Do you ever wonder if anyone is paying attention to your content? If anyone sees the updates on your Facebook page or your tweets or your fabulous blog posts?
Or maybe you wonder why no one retweets your links or shares your status updates or links to your blog…
Could be that your content is nearly invisible, buried in the gazillion of bytes of information that make up the wild, wonderful Web.
On a recent flight, I had time to read Dan Zarrella’s new book Zarrella’s Hierarchy of Contagiousness: The science, design and engineering of contagious ideas. It’s a quick read based on Zarrella’s exhaustive study and analysis of hundreds of thousands of tweets, status updates, blog posts and emails. Zarrella is a social media scientist and popular speaker on webinars and at conferences. If you like data, you’ll love Dan Zarrella.
Back to the book. How do you give your content the best chance of being visible to the people you want to see it?
Zarrella contends that you can get better results if you employ contra-competitive timing…post during off peak times when there is less noise to distract people from your content.
While reading, I was noting all the tips about the best time to retweet and the best time send email promos and the best time to post Facebook updates. I had such a mishmash of notes that I put them in a simple list so I can see at a glance and could be more strategic about my posting. Feel free to print it out for your own reference as well.
Here’s the spreadsheet list I created:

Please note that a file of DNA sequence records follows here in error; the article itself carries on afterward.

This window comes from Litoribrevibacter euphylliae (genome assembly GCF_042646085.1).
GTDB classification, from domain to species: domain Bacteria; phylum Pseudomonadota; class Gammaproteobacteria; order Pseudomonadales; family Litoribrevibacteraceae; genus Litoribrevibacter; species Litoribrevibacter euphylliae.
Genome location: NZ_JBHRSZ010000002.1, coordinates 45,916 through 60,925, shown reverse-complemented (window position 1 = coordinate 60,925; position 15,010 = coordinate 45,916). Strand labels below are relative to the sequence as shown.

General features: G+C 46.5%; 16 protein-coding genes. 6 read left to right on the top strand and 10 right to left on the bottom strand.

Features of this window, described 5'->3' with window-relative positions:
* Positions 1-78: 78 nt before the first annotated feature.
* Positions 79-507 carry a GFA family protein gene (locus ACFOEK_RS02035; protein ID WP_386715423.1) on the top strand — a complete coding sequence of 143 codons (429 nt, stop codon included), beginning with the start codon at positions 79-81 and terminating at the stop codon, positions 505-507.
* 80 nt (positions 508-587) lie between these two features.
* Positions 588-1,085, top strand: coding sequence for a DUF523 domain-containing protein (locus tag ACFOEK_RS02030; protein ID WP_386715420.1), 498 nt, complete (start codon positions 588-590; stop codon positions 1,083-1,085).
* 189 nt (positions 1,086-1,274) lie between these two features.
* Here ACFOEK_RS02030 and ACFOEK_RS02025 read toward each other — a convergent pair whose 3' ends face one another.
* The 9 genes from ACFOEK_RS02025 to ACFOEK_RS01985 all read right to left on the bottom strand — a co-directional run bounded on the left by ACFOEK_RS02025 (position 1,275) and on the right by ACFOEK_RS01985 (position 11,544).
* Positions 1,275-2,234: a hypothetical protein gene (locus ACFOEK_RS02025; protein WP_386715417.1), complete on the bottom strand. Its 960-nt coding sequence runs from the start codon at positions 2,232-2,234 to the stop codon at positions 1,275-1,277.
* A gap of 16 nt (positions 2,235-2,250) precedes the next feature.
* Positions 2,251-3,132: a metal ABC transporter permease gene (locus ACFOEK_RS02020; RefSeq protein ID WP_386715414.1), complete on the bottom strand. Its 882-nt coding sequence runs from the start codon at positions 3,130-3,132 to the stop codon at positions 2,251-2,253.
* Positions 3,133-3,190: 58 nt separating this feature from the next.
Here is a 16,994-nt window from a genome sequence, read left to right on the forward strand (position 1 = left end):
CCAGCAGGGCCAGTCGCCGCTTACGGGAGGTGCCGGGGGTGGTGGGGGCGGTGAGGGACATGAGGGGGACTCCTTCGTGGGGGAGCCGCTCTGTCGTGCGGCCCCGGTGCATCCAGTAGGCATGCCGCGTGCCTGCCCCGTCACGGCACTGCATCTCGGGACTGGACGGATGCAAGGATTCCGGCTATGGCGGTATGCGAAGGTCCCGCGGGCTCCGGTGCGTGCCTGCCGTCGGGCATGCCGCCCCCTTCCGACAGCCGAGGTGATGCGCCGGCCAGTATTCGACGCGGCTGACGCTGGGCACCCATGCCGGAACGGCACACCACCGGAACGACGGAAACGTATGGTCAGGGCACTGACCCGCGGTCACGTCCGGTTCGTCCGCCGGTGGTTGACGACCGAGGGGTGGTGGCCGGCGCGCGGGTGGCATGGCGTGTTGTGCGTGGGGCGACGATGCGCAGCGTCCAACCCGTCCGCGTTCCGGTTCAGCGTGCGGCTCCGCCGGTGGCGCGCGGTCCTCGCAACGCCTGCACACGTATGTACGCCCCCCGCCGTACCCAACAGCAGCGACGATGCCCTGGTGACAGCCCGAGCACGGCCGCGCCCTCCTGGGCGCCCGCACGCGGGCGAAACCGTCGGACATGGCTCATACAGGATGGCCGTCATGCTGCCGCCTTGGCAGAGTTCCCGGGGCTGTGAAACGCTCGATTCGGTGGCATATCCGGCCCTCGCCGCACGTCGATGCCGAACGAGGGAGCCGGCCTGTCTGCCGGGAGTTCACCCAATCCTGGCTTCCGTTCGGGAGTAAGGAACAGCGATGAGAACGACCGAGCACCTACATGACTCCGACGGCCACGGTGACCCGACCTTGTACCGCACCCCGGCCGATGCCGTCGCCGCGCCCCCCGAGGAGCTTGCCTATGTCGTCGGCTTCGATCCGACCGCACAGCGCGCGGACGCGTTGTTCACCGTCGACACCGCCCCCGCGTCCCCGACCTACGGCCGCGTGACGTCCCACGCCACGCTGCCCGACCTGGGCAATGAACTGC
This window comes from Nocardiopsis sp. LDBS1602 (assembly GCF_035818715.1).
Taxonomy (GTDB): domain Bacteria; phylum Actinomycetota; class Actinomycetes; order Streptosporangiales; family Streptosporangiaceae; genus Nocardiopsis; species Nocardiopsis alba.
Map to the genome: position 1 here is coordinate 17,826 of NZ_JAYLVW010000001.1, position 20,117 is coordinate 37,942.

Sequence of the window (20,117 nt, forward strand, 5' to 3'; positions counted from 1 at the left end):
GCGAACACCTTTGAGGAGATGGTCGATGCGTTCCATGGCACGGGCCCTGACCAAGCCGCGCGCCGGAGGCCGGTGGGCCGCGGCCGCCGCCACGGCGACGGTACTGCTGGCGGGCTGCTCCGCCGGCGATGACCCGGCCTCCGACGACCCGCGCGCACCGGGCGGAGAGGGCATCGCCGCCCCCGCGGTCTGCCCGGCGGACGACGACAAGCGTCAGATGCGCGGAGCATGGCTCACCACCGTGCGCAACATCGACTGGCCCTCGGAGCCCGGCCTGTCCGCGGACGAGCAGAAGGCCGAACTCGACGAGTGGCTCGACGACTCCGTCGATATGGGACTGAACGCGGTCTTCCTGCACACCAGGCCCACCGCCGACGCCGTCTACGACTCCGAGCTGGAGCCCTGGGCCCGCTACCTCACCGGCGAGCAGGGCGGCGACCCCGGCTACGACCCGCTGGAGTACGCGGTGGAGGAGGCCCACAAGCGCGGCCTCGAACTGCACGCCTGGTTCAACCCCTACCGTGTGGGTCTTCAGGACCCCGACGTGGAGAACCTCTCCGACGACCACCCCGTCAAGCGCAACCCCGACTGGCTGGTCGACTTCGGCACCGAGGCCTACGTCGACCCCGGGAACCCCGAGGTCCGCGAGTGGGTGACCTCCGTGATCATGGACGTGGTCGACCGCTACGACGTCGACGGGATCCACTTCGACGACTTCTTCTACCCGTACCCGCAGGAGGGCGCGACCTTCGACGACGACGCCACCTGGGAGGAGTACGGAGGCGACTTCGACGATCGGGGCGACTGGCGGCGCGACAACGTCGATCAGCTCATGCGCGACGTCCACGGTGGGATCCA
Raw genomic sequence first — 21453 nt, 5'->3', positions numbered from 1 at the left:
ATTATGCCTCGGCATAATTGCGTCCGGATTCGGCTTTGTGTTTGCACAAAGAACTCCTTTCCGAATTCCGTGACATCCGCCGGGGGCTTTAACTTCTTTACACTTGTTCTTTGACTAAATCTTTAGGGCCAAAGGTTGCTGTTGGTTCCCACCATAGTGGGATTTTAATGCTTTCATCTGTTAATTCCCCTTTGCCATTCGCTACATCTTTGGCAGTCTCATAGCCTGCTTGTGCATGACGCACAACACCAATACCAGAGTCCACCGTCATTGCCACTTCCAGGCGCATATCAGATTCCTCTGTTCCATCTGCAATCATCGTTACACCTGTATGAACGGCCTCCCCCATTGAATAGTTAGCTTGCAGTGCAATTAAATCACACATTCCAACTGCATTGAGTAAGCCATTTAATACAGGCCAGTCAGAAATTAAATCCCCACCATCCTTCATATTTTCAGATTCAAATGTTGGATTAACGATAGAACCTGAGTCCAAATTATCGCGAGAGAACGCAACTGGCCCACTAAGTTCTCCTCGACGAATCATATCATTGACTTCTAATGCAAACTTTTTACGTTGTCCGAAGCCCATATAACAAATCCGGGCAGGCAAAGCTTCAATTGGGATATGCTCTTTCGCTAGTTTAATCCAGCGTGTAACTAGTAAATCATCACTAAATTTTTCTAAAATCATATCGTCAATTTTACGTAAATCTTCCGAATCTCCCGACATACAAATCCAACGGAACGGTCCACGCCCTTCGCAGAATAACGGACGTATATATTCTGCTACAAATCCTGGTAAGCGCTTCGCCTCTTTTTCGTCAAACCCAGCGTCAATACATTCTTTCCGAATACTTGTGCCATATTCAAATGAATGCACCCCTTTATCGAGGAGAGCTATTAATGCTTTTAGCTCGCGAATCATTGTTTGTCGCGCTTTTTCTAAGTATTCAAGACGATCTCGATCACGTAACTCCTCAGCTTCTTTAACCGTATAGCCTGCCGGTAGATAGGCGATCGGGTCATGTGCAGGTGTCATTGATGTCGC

Note the info about when to send email. Sending on weekends definitely goes against traditional marketing beliefs, but the science backs up the claim that you get more click throughs and LESS unsubscribes when you send on the weekend.
I’m going to experiment for awhile with the blog posting recommendations and sending emails late in the week, when I can. I’ll be curious to discover how the research bears out with my audience. Anyone else want to experiment and report back on your results?
I recommend Zarrella’s book. It’s short, easy to read and filled with useful data and the research to back it up. And, it’s only 10 bucks.
On a side note about getting better visibility on Facebook, check out a post by Janice Clark reporting on the results of an experiment she did to get in front of her fans. She offers some excellent tactics for showing up more consistently in your fans’ newsfeeds.
Have you experimented with contra-competitive timing when posting on your blog, Facebook and twitter? What kind of results did you see?